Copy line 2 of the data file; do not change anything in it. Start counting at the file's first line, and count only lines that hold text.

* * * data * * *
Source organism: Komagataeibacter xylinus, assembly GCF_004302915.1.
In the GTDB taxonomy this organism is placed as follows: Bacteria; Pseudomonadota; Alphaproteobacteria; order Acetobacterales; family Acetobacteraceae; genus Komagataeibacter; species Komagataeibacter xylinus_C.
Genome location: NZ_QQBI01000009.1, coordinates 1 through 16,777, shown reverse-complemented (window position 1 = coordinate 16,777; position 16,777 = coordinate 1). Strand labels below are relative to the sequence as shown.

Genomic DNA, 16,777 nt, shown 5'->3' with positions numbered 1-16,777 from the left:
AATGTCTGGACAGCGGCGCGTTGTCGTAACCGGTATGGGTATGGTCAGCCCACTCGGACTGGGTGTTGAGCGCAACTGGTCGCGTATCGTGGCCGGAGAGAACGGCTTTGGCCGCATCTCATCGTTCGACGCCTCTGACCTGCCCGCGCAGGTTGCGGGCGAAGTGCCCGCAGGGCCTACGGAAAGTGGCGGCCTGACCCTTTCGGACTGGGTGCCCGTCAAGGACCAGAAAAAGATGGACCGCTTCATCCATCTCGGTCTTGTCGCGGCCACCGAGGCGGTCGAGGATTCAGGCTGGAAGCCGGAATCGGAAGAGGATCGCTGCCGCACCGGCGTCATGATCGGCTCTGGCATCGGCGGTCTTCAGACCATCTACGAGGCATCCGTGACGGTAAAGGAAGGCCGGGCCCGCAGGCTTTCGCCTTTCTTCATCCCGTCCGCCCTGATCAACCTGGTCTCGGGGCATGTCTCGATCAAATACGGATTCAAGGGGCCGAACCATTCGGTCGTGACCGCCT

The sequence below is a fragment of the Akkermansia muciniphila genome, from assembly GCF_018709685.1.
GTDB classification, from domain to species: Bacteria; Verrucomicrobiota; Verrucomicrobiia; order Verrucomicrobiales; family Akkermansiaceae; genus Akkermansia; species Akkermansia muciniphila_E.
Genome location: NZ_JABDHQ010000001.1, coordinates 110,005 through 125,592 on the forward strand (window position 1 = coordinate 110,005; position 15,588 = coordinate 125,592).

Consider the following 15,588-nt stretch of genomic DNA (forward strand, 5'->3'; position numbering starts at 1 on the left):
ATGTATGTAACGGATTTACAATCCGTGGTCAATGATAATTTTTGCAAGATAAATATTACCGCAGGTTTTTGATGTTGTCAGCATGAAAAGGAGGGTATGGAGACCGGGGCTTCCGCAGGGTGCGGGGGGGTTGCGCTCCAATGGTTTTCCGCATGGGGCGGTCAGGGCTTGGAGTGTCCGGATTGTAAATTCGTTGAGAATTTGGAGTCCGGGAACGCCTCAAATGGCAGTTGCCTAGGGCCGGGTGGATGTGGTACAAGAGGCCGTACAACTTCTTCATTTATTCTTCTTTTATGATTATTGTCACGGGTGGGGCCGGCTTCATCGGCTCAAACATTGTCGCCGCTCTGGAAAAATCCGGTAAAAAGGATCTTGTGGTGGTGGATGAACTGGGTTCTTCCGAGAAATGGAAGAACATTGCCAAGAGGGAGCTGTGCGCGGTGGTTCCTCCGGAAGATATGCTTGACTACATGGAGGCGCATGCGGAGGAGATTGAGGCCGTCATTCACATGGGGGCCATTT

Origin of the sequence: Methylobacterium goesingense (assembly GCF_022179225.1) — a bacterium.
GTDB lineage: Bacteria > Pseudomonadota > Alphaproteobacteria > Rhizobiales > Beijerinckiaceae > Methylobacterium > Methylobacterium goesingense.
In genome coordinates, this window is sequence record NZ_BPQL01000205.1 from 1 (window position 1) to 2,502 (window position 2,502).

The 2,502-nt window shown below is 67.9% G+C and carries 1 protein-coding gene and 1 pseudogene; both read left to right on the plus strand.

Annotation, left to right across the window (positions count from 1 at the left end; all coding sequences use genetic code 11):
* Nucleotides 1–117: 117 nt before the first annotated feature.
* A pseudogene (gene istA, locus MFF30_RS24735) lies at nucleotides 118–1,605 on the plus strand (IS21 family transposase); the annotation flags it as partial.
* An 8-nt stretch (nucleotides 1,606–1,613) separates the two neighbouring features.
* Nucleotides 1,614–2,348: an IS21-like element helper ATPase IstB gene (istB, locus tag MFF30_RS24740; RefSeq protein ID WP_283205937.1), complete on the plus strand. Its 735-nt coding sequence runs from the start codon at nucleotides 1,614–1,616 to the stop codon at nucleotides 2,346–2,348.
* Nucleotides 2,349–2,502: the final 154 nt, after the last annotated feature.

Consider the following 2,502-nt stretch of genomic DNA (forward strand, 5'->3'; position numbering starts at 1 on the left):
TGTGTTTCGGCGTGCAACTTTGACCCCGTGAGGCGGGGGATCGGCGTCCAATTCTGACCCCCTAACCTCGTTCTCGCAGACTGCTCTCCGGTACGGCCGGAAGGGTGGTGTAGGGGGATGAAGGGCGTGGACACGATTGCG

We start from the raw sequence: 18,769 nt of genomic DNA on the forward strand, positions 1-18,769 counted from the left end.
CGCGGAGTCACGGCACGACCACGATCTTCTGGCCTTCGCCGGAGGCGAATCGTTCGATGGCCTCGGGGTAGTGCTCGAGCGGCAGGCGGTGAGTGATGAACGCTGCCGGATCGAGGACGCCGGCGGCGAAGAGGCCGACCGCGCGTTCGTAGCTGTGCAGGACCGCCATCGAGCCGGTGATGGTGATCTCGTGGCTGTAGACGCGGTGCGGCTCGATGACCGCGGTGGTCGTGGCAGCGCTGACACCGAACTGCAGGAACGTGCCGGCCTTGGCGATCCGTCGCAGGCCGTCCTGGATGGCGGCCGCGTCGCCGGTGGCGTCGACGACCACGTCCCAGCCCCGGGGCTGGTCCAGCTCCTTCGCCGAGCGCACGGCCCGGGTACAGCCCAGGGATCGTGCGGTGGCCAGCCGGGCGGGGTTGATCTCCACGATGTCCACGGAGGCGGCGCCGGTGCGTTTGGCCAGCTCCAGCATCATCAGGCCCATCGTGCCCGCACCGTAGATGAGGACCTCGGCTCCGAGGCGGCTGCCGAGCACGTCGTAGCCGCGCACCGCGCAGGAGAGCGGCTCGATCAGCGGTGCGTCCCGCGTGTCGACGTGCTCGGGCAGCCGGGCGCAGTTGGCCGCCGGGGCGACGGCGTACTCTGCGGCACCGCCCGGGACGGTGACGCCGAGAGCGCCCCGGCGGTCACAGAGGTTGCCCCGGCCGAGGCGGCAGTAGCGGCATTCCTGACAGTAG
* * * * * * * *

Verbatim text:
In the GTDB taxonomy this organism is placed as follows: Bacteria; Pseudomonadota; Alphaproteobacteria; order Acetobacterales; family Acetobacteraceae; genus Komagataeibacter; species Komagataeibacter xylinus_C.